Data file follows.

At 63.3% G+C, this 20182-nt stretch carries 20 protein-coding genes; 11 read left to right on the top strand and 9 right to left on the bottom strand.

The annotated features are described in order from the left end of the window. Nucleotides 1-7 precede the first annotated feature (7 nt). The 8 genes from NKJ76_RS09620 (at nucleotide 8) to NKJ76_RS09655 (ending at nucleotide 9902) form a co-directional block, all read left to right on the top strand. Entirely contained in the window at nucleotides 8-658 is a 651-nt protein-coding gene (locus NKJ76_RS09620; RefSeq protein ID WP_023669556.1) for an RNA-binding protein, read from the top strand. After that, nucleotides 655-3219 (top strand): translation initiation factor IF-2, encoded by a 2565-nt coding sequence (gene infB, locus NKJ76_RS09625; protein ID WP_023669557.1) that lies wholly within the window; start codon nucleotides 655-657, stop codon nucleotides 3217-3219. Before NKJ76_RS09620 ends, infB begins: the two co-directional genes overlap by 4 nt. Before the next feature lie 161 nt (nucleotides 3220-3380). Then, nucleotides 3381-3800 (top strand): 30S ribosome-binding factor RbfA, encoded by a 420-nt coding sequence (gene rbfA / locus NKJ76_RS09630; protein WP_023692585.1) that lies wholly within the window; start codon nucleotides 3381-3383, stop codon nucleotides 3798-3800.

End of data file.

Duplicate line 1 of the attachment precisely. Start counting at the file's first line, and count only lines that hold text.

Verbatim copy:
At 63.3% G+C, this 20182-nt stretch carries 20 protein-coding genes; 11 read left to right on the top strand and 9 right to left on the bottom strand.